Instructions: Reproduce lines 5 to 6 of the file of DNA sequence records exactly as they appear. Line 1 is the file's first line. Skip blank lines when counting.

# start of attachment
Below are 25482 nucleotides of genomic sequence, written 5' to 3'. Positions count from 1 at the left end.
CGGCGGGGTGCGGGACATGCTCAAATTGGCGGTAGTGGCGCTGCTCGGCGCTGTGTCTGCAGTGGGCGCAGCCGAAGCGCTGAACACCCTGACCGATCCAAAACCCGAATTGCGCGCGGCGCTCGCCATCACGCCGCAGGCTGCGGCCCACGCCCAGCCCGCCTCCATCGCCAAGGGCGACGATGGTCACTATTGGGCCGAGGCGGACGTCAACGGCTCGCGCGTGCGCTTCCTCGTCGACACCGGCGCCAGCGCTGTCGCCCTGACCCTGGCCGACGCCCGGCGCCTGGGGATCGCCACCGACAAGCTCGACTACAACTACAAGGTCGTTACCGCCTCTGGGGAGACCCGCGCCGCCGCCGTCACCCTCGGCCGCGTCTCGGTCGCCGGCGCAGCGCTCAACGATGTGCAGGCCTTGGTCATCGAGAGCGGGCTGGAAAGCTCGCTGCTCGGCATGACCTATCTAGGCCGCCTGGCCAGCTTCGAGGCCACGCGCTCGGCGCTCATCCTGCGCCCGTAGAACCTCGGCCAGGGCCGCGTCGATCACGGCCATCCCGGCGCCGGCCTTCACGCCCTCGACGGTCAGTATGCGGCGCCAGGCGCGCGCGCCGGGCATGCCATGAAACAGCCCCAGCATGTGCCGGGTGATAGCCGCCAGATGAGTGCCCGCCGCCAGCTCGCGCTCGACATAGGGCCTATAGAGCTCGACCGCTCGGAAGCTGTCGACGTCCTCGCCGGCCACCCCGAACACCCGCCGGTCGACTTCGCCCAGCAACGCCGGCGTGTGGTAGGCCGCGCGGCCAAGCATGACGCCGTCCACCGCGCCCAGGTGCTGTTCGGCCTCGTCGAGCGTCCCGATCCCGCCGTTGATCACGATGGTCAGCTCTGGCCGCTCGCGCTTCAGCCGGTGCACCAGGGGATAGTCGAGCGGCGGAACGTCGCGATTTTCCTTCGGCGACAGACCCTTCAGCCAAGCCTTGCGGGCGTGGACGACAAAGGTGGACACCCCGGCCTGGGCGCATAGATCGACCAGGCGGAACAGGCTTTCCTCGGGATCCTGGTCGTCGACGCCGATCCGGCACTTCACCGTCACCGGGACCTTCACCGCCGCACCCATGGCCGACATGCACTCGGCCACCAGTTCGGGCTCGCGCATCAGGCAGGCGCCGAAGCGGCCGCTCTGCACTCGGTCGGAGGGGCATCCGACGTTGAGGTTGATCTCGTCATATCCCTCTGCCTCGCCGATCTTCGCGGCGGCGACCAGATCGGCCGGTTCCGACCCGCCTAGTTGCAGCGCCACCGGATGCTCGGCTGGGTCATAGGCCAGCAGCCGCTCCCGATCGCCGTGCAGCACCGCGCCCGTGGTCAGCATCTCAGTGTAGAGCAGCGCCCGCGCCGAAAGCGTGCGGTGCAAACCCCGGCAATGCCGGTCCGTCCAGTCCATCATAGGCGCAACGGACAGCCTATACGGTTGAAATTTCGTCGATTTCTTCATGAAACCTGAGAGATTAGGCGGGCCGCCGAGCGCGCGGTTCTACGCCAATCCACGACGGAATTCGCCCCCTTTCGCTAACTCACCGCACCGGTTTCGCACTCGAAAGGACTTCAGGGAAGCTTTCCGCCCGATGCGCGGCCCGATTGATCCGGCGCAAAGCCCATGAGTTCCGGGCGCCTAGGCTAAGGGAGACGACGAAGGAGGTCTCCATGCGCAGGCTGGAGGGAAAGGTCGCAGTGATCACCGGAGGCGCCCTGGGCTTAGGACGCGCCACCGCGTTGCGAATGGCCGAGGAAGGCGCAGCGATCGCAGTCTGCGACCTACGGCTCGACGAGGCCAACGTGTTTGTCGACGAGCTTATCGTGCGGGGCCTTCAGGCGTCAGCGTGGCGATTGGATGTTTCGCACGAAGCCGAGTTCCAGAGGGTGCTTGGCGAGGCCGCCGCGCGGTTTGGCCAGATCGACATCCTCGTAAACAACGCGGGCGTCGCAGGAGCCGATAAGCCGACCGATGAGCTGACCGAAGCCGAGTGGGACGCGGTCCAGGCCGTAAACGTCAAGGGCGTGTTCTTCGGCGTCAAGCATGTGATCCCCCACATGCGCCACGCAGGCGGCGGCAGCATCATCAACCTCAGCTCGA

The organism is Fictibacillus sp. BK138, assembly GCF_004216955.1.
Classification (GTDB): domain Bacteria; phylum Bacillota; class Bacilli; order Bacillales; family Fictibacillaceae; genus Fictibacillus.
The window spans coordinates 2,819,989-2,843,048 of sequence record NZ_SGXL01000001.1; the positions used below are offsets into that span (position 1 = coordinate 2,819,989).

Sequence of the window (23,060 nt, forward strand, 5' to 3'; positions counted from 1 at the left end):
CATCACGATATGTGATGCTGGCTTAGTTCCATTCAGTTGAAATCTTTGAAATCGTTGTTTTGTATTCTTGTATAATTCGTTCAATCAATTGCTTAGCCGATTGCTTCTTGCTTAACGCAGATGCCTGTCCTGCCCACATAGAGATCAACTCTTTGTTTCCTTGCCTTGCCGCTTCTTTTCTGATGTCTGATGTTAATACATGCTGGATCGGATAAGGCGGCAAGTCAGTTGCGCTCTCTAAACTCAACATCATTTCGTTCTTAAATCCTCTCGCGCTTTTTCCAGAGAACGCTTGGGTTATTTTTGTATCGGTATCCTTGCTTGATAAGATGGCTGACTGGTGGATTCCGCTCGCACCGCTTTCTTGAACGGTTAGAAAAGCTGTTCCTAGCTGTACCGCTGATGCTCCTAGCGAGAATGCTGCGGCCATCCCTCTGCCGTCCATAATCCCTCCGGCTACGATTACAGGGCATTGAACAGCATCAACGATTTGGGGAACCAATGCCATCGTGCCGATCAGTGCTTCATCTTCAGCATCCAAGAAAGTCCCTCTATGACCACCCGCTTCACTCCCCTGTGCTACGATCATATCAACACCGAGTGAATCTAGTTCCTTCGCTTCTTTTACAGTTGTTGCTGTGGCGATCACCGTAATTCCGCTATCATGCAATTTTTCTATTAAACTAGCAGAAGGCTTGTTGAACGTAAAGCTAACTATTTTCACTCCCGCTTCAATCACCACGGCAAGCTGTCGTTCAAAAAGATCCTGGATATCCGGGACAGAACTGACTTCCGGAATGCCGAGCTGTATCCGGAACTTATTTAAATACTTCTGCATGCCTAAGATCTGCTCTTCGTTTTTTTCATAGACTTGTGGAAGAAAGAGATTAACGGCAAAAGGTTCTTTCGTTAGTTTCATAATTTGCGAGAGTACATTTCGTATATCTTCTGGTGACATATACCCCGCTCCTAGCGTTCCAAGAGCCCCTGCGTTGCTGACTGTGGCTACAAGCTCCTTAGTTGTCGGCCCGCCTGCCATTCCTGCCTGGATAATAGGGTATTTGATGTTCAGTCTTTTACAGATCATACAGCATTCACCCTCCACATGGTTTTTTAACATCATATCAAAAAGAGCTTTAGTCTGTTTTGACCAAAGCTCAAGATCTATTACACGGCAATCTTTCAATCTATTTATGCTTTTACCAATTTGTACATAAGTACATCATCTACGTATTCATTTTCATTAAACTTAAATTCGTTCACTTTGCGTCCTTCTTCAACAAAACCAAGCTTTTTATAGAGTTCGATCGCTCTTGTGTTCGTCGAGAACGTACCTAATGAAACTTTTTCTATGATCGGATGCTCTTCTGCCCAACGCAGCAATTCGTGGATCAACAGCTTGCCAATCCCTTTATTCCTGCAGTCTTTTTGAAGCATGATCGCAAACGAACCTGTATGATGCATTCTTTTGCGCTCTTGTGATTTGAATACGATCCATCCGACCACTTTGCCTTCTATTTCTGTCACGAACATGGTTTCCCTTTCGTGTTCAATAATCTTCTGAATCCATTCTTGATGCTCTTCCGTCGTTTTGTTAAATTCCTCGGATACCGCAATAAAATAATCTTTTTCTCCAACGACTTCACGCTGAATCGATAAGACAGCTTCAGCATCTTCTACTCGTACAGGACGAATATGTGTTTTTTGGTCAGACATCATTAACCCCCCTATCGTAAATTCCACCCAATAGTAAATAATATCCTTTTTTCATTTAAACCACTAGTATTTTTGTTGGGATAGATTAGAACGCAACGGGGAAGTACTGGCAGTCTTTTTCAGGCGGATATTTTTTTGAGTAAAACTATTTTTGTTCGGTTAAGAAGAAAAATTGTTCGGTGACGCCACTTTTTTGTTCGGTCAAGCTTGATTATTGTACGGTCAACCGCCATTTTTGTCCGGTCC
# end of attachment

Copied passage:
The window spans coordinates 2,819,989-2,843,048 of sequence record NZ_SGXL01000001.1; the positions used below are offsets into that span (position 1 = coordinate 2,819,989).

Sequence of the window (23,060 nt, forward strand, 5' to 3'; positions counted from 1 at the left end):